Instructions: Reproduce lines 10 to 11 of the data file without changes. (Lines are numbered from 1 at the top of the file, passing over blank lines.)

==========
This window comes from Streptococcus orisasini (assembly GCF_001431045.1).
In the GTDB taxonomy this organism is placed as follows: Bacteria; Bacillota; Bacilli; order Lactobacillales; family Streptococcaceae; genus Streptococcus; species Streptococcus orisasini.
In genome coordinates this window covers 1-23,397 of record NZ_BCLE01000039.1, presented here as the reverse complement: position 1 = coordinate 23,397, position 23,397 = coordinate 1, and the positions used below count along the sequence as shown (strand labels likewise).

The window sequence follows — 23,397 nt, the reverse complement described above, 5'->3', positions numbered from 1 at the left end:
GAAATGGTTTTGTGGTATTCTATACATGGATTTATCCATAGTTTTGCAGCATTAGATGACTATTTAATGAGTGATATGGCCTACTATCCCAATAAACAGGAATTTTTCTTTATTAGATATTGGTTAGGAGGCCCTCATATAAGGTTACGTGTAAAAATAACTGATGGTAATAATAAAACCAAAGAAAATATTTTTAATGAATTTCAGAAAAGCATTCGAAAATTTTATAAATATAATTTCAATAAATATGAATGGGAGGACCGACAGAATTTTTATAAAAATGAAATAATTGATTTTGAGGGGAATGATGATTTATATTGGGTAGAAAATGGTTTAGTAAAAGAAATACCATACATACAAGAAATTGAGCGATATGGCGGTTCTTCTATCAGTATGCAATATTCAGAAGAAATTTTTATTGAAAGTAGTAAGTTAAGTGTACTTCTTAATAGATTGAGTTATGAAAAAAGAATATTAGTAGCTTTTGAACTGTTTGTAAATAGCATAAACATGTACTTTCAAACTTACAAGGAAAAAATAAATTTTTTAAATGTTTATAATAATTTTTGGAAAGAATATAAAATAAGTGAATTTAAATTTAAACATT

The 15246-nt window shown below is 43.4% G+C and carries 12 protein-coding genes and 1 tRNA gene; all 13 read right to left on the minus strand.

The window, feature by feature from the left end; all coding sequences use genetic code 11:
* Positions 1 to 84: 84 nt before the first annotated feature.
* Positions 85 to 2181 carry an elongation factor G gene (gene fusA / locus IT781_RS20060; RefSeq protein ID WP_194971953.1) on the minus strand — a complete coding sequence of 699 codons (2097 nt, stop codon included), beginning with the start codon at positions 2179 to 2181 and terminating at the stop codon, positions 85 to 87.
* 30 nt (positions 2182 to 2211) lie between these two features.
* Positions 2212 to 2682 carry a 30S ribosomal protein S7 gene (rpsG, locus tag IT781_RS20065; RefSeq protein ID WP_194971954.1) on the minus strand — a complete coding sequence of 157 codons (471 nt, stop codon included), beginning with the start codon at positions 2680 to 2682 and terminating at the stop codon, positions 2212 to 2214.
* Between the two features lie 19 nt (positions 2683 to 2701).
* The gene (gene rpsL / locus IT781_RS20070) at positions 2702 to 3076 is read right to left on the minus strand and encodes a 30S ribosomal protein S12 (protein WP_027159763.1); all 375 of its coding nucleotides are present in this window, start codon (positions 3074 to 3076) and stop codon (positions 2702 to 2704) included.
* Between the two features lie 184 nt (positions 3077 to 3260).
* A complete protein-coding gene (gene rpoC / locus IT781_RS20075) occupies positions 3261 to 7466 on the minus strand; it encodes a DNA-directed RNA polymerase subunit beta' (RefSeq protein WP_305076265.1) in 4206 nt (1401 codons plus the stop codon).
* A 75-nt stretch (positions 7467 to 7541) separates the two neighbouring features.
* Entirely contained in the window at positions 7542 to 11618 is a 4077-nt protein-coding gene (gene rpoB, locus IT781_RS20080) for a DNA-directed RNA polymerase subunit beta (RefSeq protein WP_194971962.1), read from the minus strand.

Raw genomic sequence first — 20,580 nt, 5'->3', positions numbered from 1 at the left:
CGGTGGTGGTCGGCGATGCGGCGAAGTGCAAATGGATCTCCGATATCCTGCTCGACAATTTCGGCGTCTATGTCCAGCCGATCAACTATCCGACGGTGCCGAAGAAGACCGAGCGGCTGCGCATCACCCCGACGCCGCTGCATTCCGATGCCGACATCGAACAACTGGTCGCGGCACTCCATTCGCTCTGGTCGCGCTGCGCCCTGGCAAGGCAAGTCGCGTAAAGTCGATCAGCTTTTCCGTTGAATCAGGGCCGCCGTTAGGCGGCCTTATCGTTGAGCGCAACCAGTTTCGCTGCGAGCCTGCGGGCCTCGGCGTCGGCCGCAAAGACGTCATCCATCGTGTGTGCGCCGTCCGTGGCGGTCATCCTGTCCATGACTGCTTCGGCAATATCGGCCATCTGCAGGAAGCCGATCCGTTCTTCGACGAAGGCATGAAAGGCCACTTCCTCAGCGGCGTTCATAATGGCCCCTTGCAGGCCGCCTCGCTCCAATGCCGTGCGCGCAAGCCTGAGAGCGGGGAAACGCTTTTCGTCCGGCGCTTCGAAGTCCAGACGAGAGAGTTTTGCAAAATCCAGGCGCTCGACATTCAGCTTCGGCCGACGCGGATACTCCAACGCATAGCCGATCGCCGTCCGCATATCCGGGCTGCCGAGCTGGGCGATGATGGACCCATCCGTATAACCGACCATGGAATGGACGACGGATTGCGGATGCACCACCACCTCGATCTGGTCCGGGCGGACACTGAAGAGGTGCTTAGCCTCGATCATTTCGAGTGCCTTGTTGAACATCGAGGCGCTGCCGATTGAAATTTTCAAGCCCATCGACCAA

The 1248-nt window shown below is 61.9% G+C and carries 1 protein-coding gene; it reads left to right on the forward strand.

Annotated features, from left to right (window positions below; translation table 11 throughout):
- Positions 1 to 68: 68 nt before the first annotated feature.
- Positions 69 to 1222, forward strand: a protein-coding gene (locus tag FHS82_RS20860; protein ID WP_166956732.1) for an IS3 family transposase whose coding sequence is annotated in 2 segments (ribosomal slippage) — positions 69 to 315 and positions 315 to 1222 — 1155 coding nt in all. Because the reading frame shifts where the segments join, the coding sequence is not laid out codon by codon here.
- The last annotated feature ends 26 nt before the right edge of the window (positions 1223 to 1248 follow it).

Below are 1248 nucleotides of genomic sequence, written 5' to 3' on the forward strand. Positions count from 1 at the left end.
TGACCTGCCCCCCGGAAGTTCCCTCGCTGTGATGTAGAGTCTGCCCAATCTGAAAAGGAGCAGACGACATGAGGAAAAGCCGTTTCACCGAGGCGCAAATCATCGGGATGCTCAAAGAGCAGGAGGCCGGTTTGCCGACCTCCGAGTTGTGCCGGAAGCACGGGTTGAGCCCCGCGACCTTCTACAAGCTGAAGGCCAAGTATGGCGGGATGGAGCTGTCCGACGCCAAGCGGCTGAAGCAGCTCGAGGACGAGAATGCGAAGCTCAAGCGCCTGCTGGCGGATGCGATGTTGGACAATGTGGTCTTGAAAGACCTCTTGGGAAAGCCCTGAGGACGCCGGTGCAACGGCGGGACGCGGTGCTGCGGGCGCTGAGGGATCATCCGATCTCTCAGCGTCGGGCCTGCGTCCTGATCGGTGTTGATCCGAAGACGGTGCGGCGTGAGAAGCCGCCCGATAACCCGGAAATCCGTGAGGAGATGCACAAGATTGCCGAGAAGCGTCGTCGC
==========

* 30 nt (positions 2182 to 2211) lie between these two features.
* Positions 2212 to 2682 carry a 30S ribosomal protein S7 gene (rpsG, locus tag IT781_RS20065; RefSeq protein ID WP_194971954.1) on the minus strand — a complete coding sequence of 157 codons (471 nt, stop codon included), beginning with the start codon at positions 2680 to 2682 and terminating at the stop codon, positions 2212 to 2214.